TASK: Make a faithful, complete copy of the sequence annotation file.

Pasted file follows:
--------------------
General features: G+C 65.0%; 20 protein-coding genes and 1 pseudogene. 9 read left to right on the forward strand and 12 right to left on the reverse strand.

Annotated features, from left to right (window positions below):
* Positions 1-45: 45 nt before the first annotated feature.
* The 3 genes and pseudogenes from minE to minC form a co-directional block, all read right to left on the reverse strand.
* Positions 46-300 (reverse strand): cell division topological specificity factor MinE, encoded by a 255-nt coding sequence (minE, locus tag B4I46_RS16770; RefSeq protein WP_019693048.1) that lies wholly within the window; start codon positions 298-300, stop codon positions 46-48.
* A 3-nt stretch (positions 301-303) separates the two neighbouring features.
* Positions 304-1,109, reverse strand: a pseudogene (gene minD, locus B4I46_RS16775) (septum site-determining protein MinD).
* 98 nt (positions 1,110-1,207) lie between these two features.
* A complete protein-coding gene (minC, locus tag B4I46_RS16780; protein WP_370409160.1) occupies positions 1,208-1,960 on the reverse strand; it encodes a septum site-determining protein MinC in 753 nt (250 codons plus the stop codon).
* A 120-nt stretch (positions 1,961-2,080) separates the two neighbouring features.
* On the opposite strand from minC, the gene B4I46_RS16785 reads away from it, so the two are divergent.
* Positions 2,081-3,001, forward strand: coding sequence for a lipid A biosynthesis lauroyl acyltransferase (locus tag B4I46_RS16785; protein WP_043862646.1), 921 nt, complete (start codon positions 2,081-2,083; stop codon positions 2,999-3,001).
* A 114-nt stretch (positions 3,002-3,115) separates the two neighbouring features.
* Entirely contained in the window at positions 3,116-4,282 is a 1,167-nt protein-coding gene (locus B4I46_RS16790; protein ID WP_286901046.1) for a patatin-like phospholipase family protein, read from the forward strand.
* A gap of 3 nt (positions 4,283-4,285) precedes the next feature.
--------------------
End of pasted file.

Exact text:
General features: G+C 65.0%; 20 protein-coding genes and 1 pseudogene. 9 read left to right on the forward strand and 12 right to left on the reverse strand.

Annotated features, from left to right (window positions below):
* Positions 1-45: 45 nt before the first annotated feature.
* The 3 genes and pseudogenes from minE to minC form a co-directional block, all read right to left on the reverse strand.
* Positions 46-300 (reverse strand): cell division topological specificity factor MinE, encoded by a 255-nt coding sequence (minE, locus tag B4I46_RS16770; RefSeq protein WP_019693048.1) that lies wholly within the window; start codon positions 298-300, stop codon positions 46-48.
* A 3-nt stretch (positions 301-303) separates the two neighbouring features.
* Positions 304-1,109, reverse strand: a pseudogene (gene minD, locus B4I46_RS16775) (septum site-determining protein MinD).
* 98 nt (positions 1,110-1,207) lie between these two features.
* A complete protein-coding gene (minC, locus tag B4I46_RS16780; protein WP_370409160.1) occupies positions 1,208-1,960 on the reverse strand; it encodes a septum site-determining protein MinC in 753 nt (250 codons plus the stop codon).
* A 120-nt stretch (positions 1,961-2,080) separates the two neighbouring features.
* On the opposite strand from minC, the gene B4I46_RS16785 reads away from it, so the two are divergent.
* Positions 2,081-3,001, forward strand: coding sequence for a lipid A biosynthesis lauroyl acyltransferase (locus tag B4I46_RS16785; protein WP_043862646.1), 921 nt, complete (start codon positions 2,081-2,083; stop codon positions 2,999-3,001).
* A 114-nt stretch (positions 3,002-3,115) separates the two neighbouring features.
* Entirely contained in the window at positions 3,116-4,282 is a 1,167-nt protein-coding gene (locus B4I46_RS16790; protein ID WP_286901046.1) for a patatin-like phospholipase family protein, read from the forward strand.
* A gap of 3 nt (positions 4,283-4,285) precedes the next feature.